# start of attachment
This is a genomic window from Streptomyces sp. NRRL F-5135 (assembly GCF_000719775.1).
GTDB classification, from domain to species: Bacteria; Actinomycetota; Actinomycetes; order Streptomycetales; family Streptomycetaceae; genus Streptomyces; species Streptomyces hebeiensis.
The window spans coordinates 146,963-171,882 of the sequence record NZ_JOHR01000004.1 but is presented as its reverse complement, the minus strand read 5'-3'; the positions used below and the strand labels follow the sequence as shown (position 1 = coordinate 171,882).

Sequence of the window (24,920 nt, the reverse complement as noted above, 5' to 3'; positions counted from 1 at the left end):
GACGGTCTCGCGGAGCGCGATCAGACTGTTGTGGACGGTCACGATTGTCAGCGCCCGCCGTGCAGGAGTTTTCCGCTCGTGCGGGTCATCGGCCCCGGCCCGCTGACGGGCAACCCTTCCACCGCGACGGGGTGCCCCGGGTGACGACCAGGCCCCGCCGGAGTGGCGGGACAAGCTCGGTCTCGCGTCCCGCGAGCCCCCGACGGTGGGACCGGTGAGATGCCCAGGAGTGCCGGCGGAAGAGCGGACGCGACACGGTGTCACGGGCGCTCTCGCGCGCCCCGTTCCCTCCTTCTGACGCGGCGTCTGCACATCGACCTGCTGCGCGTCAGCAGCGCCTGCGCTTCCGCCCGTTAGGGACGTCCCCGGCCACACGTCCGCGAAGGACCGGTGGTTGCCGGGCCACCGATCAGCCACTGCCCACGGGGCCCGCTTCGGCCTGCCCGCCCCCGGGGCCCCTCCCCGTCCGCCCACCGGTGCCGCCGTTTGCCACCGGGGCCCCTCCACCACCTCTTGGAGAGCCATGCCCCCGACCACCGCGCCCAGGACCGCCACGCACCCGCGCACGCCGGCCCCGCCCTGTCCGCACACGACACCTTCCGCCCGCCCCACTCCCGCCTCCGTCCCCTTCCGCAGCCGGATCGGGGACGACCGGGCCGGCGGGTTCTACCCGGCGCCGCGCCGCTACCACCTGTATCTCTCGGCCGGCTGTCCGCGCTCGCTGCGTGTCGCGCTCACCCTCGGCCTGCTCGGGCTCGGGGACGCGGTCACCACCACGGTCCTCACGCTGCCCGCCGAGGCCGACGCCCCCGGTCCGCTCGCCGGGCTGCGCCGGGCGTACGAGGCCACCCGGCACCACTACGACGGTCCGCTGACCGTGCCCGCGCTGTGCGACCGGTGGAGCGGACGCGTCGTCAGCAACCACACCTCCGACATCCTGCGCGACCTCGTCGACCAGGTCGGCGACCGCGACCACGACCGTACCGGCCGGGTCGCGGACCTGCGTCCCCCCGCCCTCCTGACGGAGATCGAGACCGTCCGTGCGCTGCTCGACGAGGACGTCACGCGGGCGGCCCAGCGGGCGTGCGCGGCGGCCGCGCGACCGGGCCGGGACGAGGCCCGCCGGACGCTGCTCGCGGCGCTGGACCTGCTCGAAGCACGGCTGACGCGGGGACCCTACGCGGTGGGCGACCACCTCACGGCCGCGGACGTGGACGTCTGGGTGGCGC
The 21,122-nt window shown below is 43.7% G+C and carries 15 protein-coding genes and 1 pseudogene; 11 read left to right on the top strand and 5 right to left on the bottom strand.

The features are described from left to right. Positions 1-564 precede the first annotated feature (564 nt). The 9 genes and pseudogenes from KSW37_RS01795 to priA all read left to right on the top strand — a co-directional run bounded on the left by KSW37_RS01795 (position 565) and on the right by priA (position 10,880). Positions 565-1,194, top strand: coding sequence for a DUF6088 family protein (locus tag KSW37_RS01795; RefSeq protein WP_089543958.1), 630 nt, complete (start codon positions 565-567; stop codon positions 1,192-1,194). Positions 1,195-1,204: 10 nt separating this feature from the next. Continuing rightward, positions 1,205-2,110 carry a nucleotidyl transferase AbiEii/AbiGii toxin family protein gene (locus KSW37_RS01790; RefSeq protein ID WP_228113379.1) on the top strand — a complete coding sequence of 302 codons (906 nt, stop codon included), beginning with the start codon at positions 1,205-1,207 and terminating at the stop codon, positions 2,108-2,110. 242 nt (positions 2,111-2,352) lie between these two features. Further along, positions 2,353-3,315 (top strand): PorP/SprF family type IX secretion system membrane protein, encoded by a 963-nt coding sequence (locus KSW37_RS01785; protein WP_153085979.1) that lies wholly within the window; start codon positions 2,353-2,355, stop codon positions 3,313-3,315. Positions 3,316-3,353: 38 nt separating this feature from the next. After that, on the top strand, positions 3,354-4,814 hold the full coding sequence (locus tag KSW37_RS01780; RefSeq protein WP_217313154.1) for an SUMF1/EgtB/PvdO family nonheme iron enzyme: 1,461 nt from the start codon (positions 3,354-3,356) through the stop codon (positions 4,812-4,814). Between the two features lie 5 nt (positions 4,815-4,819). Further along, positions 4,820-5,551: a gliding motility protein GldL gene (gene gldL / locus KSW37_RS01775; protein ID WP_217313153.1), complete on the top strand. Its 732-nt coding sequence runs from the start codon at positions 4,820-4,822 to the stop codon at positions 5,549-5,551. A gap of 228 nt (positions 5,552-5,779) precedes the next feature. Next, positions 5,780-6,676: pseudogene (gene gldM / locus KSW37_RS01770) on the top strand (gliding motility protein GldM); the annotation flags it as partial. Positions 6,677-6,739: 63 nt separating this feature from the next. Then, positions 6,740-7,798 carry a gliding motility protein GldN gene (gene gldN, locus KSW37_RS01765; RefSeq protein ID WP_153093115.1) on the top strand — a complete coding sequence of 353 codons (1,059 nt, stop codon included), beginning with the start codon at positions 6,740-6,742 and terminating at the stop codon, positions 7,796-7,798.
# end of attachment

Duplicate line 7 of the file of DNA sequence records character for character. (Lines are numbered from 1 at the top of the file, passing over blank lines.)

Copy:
The features are described from left to right. Positions 1-564 precede the first annotated feature (564 nt). The 9 genes and pseudogenes from KSW37_RS01795 to priA all read left to right on the top strand — a co-directional run bounded on the left by KSW37_RS01795 (position 565) and on the right by priA (position 10,880). Positions 565-1,194, top strand: coding sequence for a DUF6088 family protein (locus tag KSW37_RS01795; RefSeq protein WP_089543958.1), 630 nt, complete (start codon positions 565-567; stop codon positions 1,192-1,194). Positions 1,195-1,204: 10 nt separating this feature from the next. Continuing rightward, positions 1,205-2,110 carry a nucleotidyl transferase AbiEii/AbiGii toxin family protein gene (locus KSW37_RS01790; RefSeq protein ID WP_228113379.1) on the top strand — a complete coding sequence of 302 codons (906 nt, stop codon included), beginning with the start codon at positions 1,205-1,207 and terminating at the stop codon, positions 2,108-2,110. 242 nt (positions 2,111-2,352) lie between these two features. Further along, positions 2,353-3,315 (top strand): PorP/SprF family type IX secretion system membrane protein, encoded by a 963-nt coding sequence (locus KSW37_RS01785; protein WP_153085979.1) that lies wholly within the window; start codon positions 2,353-2,355, stop codon positions 3,313-3,315. Positions 3,316-3,353: 38 nt separating this feature from the next. After that, on the top strand, positions 3,354-4,814 hold the full coding sequence (locus tag KSW37_RS01780; RefSeq protein WP_217313154.1) for an SUMF1/EgtB/PvdO family nonheme iron enzyme: 1,461 nt from the start codon (positions 3,354-3,356) through the stop codon (positions 4,812-4,814). Between the two features lie 5 nt (positions 4,815-4,819). Further along, positions 4,820-5,551: a gliding motility protein GldL gene (gene gldL / locus KSW37_RS01775; protein ID WP_217313153.1), complete on the top strand. Its 732-nt coding sequence runs from the start codon at positions 4,820-4,822 to the stop codon at positions 5,549-5,551. A gap of 228 nt (positions 5,552-5,779) precedes the next feature. Next, positions 5,780-6,676: pseudogene (gene gldM / locus KSW37_RS01770) on the top strand (gliding motility protein GldM); the annotation flags it as partial. Positions 6,677-6,739: 63 nt separating this feature from the next. Then, positions 6,740-7,798 carry a gliding motility protein GldN gene (gene gldN, locus KSW37_RS01765; RefSeq protein ID WP_153093115.1) on the top strand — a complete coding sequence of 353 codons (1,059 nt, stop codon included), beginning with the start codon at positions 6,740-6,742 and terminating at the stop codon, positions 7,796-7,798.